As America’s first female Presidential nominee from a major political party, Hillary Clinton has helped pave the way for women in the United States and around the globe. With so much political clout, it’s not surprising that Hillary studied political science during her undergraduate years. Women around the world wield more power now than ever before, but female leadership starts long before the election ballot. Let’s take a look at eight of the world’s most powerful women—and what they studied. And don’t be surprised. Political science degrees abound, but you don’t need to study government to become a world leader. Let’s see what they all have in common?
1. Angela Merkel
The German Chancellor has a PhD in physical chemistry from the University of Leipzig. She worked as a chemist at the Central Institute for Physical Chemistry, Academy of Sciences from 1978-1990. After the fall of the Berlin Wall in 1989, she entered politics. In 2005, she became Germany’s first female Chancellor. In the light of seismic political shifts around the globe, Merkel recently announced that she will run for a fourth term as Chancellor.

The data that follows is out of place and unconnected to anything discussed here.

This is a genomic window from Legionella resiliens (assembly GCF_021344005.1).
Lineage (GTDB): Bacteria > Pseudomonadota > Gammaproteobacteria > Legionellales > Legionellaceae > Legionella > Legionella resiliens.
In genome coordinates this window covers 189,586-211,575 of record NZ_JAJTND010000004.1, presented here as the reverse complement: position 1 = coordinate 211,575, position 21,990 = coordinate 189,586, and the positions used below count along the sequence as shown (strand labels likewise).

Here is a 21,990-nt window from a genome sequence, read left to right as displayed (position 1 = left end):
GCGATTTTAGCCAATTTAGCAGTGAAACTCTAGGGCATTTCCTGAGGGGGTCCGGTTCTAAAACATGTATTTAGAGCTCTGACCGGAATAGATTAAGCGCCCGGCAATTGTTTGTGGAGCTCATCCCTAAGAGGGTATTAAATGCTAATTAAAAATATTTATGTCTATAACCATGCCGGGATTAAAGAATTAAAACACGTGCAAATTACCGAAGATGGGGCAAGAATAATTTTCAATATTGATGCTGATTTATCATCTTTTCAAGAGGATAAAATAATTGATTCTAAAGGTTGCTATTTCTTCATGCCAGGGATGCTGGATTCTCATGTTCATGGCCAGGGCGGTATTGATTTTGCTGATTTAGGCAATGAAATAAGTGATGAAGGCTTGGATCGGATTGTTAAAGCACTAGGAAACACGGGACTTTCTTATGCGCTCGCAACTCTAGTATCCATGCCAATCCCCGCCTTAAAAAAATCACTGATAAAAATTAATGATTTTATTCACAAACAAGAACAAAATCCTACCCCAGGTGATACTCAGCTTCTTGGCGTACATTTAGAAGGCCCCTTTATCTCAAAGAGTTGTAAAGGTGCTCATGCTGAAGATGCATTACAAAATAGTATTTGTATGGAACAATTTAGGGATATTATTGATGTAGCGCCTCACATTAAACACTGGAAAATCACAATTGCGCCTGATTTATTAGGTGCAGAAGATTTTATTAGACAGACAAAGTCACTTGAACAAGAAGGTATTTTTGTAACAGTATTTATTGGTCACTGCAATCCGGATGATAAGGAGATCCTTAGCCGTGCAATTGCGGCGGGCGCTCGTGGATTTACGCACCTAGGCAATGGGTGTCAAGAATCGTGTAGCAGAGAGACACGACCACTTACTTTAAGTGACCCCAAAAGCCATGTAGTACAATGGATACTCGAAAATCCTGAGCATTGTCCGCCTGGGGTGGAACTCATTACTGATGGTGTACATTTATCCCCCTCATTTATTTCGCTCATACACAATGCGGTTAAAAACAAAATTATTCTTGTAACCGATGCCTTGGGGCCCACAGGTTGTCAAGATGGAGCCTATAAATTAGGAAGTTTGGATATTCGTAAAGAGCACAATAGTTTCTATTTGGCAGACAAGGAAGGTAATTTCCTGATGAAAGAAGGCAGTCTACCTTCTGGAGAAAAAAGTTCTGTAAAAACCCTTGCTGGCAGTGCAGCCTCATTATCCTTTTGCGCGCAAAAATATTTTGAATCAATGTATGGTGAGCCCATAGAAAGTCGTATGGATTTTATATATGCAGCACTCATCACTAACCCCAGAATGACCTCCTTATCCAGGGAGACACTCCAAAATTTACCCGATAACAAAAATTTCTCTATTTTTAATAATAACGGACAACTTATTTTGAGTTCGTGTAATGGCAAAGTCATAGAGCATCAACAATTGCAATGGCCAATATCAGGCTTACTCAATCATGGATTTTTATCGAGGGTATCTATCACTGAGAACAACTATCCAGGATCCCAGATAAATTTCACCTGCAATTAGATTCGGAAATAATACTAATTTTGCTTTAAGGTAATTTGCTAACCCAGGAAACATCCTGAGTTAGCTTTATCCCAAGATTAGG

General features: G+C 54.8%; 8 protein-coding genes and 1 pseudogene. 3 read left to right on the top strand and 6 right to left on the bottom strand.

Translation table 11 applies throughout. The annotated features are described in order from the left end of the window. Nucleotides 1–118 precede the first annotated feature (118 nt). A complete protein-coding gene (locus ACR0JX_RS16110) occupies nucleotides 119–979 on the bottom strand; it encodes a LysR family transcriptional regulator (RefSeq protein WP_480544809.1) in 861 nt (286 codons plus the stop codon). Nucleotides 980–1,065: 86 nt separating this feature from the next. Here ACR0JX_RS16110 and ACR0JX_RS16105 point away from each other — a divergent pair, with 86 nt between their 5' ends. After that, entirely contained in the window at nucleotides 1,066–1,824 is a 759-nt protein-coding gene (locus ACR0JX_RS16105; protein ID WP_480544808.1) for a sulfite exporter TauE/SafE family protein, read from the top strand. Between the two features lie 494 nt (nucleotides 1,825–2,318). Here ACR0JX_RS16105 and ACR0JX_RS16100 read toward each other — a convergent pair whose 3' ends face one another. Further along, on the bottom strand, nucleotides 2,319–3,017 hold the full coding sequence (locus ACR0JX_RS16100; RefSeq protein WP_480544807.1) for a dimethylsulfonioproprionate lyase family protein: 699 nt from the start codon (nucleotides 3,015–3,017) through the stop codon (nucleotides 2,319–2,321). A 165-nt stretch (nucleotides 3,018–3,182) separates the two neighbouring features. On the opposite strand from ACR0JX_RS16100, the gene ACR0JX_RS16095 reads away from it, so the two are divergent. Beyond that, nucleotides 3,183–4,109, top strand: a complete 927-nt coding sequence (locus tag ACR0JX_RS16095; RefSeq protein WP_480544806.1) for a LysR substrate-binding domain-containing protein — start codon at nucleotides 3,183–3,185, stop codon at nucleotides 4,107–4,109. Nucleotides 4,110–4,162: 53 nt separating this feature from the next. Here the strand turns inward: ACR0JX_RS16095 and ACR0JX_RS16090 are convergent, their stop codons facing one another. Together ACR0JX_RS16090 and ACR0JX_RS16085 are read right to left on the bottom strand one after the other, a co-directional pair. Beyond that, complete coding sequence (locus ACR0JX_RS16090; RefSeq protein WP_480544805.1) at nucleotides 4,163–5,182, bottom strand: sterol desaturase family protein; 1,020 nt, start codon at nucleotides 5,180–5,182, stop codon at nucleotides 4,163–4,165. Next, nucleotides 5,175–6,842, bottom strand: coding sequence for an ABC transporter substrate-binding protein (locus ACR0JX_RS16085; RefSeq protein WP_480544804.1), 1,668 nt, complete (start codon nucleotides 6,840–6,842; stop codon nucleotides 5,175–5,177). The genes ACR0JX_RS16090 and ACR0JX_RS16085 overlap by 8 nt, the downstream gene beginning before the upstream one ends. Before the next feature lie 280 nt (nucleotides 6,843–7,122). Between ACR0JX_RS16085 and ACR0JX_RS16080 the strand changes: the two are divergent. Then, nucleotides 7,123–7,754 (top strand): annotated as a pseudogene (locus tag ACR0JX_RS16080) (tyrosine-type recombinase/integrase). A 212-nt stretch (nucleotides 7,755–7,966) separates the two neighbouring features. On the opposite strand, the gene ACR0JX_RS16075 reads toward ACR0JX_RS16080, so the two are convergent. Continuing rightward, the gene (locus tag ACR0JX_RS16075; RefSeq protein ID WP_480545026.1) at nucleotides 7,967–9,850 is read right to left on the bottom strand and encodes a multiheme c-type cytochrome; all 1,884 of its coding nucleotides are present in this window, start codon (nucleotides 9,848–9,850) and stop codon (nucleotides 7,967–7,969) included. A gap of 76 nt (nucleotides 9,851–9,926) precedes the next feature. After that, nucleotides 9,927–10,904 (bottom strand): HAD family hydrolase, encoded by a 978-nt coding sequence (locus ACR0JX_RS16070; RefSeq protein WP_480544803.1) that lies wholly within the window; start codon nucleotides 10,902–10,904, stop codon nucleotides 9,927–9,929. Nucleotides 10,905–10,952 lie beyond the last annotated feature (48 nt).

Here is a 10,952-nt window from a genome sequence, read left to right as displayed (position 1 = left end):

2. Ellen Johnson-Sirleaf
In office since 2006, the Liberian President is the first female leader of Liberia. She is Africa’s first female head of state. In 1971, Sirleaf earned her Master’s in Public Administration at Harvard’s John F. Kennedy School of Government, after which she became Liberia’s Minister of Finance. In 2011, she shared the Nobel Peace Prize with fellow Liberian Leymah Gbowee, and Tawakkol Karman of Yemen. Their work? The non-violent struggle for women’s safety, and women’s rights to full participation in peace-building.
3. Erna Solberg
Norway’s Prime Minister since 2013, Erna Solberg, leader of Norway’s Conservative party studied sociology, political science, statistics, and economy at the University of Bergen. Solberg triumphed over dyslexia, a diagnosis she received at the age of 16, and went on to a successful career in Norwegian politics and government.